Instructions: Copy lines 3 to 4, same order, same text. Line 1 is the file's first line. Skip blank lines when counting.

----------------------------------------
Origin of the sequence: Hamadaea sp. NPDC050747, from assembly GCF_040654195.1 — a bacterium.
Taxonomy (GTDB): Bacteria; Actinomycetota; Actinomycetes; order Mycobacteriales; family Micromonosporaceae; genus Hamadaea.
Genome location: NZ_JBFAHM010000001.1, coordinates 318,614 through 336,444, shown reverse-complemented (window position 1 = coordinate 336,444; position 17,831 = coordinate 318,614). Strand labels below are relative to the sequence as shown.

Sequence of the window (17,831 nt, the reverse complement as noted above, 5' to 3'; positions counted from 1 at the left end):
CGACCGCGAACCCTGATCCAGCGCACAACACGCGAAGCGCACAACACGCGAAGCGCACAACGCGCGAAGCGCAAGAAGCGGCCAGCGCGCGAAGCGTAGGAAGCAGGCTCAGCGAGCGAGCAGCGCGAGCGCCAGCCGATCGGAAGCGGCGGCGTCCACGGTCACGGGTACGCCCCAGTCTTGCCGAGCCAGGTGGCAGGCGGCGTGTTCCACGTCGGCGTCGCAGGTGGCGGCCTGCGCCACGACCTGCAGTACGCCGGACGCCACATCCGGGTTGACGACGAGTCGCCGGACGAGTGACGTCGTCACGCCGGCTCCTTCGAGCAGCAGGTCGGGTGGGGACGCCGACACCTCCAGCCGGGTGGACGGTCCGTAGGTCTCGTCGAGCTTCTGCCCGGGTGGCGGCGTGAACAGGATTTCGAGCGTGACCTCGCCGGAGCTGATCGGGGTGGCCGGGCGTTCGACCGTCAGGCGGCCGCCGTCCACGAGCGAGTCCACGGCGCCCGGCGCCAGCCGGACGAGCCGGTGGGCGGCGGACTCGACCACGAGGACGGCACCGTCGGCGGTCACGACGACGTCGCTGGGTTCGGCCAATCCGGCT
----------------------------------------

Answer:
Genome location: NZ_JBFAHM010000001.1, coordinates 318,614 through 336,444, shown reverse-complemented (window position 1 = coordinate 336,444; position 17,831 = coordinate 318,614). Strand labels below are relative to the sequence as shown.

Sequence of the window (17,831 nt, the reverse complement as noted above, 5' to 3'; positions counted from 1 at the left end):